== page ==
Rangers are one of the biggest professional football clubs in the United Kingdom. The Gers are the most successful club in Scotland, having claimed 54 league titles. Many great head coaches have contributed immensely in making Rangers the team they are today.
Walter Smith was a centre-half in his playing career which began at Dundee United back in 1966. He stayed at the club until 1975 having played 108 matches.
He then had a short spell at Dumbarton before moving back to Dundee United in 1977. But, an injury shortly after returning ended his professional career.
Smith was appointed coach of the Scotland U18 team in 1978 and led his country to win the 1982 European Youth Championship.
Four years later, Smith became assistant manager under head coach Graeme Souness. When Graeme left in 1991, Smith was appointed caretaker manager which became permanent after Rangers clinched its fourth title in five years.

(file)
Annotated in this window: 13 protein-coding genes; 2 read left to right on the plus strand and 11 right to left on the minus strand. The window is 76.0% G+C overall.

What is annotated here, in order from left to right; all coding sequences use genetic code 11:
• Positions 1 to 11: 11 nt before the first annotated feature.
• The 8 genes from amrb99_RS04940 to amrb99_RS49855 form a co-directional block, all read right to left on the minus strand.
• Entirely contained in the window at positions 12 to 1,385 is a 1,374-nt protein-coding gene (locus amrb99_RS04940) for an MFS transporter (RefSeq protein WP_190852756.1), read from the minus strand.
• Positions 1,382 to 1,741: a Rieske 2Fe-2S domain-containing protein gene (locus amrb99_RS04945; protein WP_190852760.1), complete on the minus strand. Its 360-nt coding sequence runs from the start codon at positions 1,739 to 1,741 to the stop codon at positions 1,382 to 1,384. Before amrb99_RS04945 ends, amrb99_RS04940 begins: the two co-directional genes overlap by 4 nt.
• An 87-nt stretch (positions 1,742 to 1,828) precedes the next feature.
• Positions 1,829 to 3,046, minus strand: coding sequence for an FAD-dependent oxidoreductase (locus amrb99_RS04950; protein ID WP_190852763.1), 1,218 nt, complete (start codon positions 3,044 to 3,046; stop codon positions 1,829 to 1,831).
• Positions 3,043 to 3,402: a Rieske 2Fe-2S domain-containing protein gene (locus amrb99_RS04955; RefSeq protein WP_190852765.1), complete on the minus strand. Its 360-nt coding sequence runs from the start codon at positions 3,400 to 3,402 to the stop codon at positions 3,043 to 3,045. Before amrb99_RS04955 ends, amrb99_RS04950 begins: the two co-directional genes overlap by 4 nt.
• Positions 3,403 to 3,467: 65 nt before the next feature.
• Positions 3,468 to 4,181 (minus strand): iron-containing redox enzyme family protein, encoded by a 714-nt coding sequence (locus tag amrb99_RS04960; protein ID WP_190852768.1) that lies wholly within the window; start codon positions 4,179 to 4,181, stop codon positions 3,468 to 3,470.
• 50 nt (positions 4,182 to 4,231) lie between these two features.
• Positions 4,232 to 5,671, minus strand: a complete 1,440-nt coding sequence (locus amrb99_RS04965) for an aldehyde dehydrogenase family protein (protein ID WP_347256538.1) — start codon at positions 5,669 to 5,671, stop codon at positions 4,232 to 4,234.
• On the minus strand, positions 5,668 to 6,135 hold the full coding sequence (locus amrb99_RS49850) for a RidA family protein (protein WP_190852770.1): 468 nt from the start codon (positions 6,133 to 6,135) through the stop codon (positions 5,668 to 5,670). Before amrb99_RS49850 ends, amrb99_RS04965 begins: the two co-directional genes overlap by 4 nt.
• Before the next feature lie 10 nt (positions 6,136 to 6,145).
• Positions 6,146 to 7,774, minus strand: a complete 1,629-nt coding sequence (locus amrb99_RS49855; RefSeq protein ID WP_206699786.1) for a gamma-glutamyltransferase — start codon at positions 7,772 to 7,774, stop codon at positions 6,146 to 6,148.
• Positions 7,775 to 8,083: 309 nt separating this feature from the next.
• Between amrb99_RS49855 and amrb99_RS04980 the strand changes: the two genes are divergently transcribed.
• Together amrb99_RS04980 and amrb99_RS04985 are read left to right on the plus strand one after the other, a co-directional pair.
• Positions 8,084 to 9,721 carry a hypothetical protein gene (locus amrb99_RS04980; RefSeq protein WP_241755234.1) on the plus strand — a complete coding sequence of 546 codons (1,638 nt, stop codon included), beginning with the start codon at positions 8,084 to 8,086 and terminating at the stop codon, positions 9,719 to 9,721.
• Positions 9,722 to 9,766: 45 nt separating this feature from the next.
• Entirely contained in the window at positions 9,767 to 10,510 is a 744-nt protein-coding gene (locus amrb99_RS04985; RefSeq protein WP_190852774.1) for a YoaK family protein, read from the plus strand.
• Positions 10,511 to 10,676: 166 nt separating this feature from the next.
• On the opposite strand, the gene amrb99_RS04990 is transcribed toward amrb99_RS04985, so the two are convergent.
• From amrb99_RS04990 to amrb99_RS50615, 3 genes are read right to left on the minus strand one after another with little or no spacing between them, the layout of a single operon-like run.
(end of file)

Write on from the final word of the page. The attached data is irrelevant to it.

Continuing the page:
After a disappointing run of results, Smith left the club in 1997, but returned in 2007 where Walter led them to three League Cup trophies, two Scottish Cup, and three more League titles.
2) William Wilton
Wilton was the first head coach of Rangers and held the position from June 1899 until his death in 1920. He had been a player at the Gers since 1883 but worked his way up from secretary to the youth side to match secretary for the senior team.
Rangers had already enjoyed plenty of success including a 100 per cent record in the 1898/99 season. After Rangers became a limited company back in 1899, Wilton was appointed as boss. He went on to lead the club to eight league championships, a Scottish Cup, nine Glasgow Cups and seven Charity Cups.
1) Bill Struth
Considered as the best manager the club had and a big influence on Rangers. He was a head coach for over 34 years from 1920 until 1954.
And in that time claimed 18 league titles including five in a row (1927-1931). Bill ended a 25 year League Cup drought in 1928 and was also the first to win the treble back in 1949.
After WWII, Struth led the Gers to six more championships, Summer Cup, Victory Cup, Scottish War Emergency Cup, and four League Cups.
He also won a host of local competitions which include 19 Glasgow Cups. In total, Bill won 73 trophies, more than any other head coach in British history.